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Time for some fruitful planning


At this time of year many are spending long hours outside in the cold and wet pruning vines. It’s the job that we all love to hate and yes, I have done my share! Nevertheless, pruning time does present an excellent opportunity for your insect pest control plan. As you are trimming, thinning, lopping and snipping, you’re in a great place to see where insect pests are hiding.

This period of dormancy is when your insect control strategy for the coming season begins!

Grapevine scale, mealybugs and mites are among the many pests you should care to look for.

Grapevine scale is a small sap-sucking insect whose wax-like cuticle protects it from some insecticides. Infested canes should be carefully pruned, thereby physically removing the over-wintering scale population.

Mealybugs have become an increasing problem in many regions over recent years. These soft-bodied white insects over-winter as nymphs under the bark of older canes, the crown of the vine and sometimes in and around trellis posts.

Winter is also a great time to inspect vines and identify which species of mites you have. Rust mite over-winter under the bark of cordons or the trunk near the crown. Bud-mites / Grapeleaf blister mite (Colomerus vitis) can be found by viewing dissected basal buds under a stereo microscope. Two-spotted mite tend to be found overwintering in weeds in and around the vineyard.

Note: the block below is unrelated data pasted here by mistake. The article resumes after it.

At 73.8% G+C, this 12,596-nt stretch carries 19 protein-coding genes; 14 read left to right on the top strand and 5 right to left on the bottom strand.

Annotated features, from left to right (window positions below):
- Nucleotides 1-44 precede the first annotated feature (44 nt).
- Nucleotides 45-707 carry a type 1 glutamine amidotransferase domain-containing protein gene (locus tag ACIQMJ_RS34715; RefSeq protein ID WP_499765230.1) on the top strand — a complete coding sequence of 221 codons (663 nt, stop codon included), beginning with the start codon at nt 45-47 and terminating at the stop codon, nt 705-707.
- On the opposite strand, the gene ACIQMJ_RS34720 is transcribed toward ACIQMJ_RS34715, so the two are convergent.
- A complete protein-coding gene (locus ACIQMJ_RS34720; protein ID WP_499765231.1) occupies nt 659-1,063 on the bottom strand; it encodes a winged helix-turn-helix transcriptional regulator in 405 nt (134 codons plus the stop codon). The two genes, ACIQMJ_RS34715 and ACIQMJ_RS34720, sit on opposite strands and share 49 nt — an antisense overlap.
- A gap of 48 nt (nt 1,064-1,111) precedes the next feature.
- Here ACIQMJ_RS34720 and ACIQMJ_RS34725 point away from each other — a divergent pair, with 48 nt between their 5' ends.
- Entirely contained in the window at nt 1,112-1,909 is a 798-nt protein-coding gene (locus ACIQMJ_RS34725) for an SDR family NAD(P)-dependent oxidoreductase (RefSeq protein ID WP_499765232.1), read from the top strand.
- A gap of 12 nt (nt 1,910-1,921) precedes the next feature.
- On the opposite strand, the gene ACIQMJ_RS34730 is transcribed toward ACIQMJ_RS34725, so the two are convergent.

Cultural practices, such as pruning and trimming, can't remove all infestations or over-wintering populations. There are some very effective vineyard insecticides, which are restricted to use during dormancy. Growers can get great value from these products, but to achieve that you really need to know:

  • what pests you have
  • where they are hiding
  • which pruning techniques can be used to also to reduce their numbers.

One last question to ask is what impact will this product have on beneficials. Are you using any products which are causing ‘flare ups’ due to their impact on beneficial mites?

New products are emerging and indeed, Syngenta will release a new insecticide this season for mite control in wine grapes. Along with offering control of a broad range of other pests, this product is relatively soft on beneficial species and is IPM friendly.

More information is available from your Syngenta Territory Manager or your reseller.


Scott Mathew
Senior Technical Services Lead, Syngenta Australia
Twitter ‎@HortApplication
[email protected]